In 2015, Donald Trump said the U.S. should kill terrorists’ family members.
On Saturday, one such 8-year-old girl was killed in an American raid on an alleged al Qaeda hideout in Yemen.
Nawar al-Awlaki was just 3 years old when her father, al Qaeda leader Anwar al-Awlaki, and her 16-year-old brother, Abdulrahman, were killed in separate drone strikes. As Awlaki’s death at American hands amplified his message to inspire terror, so too may his daughter’s death—not least because of Trump’s statements in the run-up to his election.
The New Mexico-born cleric climbed the ranks of al Qaeda to become one of the world’s most infamous jihadists. To true believers, Awlaki’s message of America vs. Islam might look prophetic. In his first week in office, America’s president banned refugees and travelers from seven Muslim-majority countries. A year before taking office, Trump advocated killing terrorists’ innocent families as a deterrence measure. Even if Nawar’s death was accidental, it will further seem to validate his claims.
Awlaki was the victim of the first targeted assassination of an American citizen abroad, authorized by President Barack Obama in 2009. (It also killed his acolyte, another skilled American al Qaeda propagandist, Samir Khan.) But his martyrdom story, coupled with an American drone strike that killed his 16-year-old son just weeks later, only served to make his propaganda more potent. Awlaki’s sermons found a life of their own online; the numerous photos and screenshots of the gifted orator were overlaid with quotes for his adherents to share.
Awlaki’s strength was in synthesizing jihadi thought for an English-speaking audience. He translated arcane concepts into language understandable to youth, and he did it with a voice and manner of speaking that commanded attention. It’s an easily accessible entry point to jihadi ideology for those drawn to the topic, like one of his most popular lectures, “The Battle of the Hearts and Minds.”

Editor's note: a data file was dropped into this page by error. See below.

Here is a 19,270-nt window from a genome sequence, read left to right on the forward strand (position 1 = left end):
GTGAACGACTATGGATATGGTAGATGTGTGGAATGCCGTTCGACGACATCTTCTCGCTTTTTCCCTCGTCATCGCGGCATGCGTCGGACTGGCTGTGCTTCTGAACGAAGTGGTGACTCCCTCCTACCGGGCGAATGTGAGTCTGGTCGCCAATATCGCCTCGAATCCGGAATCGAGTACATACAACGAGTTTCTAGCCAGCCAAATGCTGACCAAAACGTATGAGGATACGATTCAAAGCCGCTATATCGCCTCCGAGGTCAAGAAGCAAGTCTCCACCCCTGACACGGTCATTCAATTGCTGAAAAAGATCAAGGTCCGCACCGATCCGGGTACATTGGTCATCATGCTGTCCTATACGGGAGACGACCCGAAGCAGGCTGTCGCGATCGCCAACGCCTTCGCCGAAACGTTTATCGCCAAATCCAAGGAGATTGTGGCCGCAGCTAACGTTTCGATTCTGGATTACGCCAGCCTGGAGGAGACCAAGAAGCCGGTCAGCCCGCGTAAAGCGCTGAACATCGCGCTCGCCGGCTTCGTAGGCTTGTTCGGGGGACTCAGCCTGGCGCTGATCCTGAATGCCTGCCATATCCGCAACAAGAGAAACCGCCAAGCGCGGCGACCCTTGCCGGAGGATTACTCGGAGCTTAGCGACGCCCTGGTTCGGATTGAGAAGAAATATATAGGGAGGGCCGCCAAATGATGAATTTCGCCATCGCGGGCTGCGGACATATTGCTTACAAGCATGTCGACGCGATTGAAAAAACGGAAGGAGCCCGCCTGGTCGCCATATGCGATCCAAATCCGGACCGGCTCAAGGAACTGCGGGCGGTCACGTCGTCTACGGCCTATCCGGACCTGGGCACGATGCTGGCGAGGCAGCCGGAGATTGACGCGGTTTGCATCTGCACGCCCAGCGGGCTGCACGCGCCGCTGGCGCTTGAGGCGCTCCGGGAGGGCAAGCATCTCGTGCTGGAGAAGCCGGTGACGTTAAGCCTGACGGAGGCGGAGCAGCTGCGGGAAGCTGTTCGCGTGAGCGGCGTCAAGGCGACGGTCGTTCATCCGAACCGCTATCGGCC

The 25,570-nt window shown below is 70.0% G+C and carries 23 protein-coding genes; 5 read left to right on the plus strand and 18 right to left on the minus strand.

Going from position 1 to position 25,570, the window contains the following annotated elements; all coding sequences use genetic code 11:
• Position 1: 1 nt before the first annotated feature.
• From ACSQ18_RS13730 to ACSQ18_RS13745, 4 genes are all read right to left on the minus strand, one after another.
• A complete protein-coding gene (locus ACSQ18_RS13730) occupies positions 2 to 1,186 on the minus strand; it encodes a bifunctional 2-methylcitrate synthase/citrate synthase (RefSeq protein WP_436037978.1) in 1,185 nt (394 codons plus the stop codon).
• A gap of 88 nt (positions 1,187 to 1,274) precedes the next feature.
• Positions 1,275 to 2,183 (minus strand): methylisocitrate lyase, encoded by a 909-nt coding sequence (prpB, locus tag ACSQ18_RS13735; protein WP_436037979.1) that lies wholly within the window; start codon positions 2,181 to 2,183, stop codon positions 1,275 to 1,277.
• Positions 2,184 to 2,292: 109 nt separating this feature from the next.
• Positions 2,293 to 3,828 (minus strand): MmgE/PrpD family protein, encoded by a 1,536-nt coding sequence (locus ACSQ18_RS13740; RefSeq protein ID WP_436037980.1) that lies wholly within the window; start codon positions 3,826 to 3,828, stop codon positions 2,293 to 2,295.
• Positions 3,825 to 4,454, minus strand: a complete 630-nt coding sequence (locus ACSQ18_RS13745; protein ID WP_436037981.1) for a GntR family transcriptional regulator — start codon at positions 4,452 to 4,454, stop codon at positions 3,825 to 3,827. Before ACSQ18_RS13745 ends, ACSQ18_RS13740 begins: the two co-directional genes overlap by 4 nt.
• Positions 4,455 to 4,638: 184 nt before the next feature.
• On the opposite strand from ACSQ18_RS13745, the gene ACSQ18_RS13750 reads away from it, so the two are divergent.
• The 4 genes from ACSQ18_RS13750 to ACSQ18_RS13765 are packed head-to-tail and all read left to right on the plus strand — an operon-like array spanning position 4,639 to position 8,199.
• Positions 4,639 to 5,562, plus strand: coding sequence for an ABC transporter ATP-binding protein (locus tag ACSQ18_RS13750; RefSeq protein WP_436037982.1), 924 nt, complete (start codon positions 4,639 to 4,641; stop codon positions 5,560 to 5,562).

He preached to three of the 9/11 hijackers, got emails from Fort Hood shooter Nidal Malik Hassan, and directed with underwear bomber Umar Abdulmutallab. Even five years after his death, he continues to feature prominently in terror cases in the U.S. Awlaki is said to have inspired San Bernardino shooter Syed Farooq, Chattanooga shooter Muhammad Youssef Abdulazeez, and the Boston Marathon bombers. References to him were even found in the notebooks of alleged New York and New Jersey bomber Ahmad Rahami.
It looks like he’ll continue to inspire.
“This is just going to support that desire,” Victor Asal, a political science professor at SUNY Albany and co-director of the Project on Violent Conflict, told The Daily Beast. “The hatred is there, the anger is there, the legend is there.”
Some Yemeni numbers put the total death toll after Saturday’s raid as high as 59. An American servicemember, Chief Petty Officer William “Ryan” Owens, was also killed during the raid, which was aimed at “site exploitation.” In other words, the U.S. wasn’t out to kill top-level leaders. The operation was carried out primarily to gather intelligence.
J.M. Berger, a fellow with the International Centre for Counter-Terrorism—The Hague, cautioned that Nawar’s death might refocus al Qaeda’s attention on the United States, which had taken a backseat to more local conflicts.
“This situation, which would be terrible under any circumstances, is tremendously aggravated by President Trump’s campaign promise to target the families of terrorists,” Berger said. “While I would hope U.S. military personnel would disobey an illegal order to intentionally kill civilians, the fact that the president made that promise during the campaign means that people around the world will assume this was an intentional act.”
Indeed, just over a year ago, Trump called for killing terrorists’ families as a deterrence measure.
"The other thing with the terrorists is you have to take out their families, when you get these terrorists, you have to take out their families,” Trump declared on Dec. 2, 2015. “They care about their lives, don't kid yourself. When they say they don't care about their lives, you have to take out their families.”
At a press conference on Tuesday, reporters asked White House Press Secretary Sean Spicer if Trump stood by that statement. He dodged an answer.
But Spicer drew a red line about purposefully targeting U.S. citizens.
“No American citizen will ever be targeted,” Spicer said.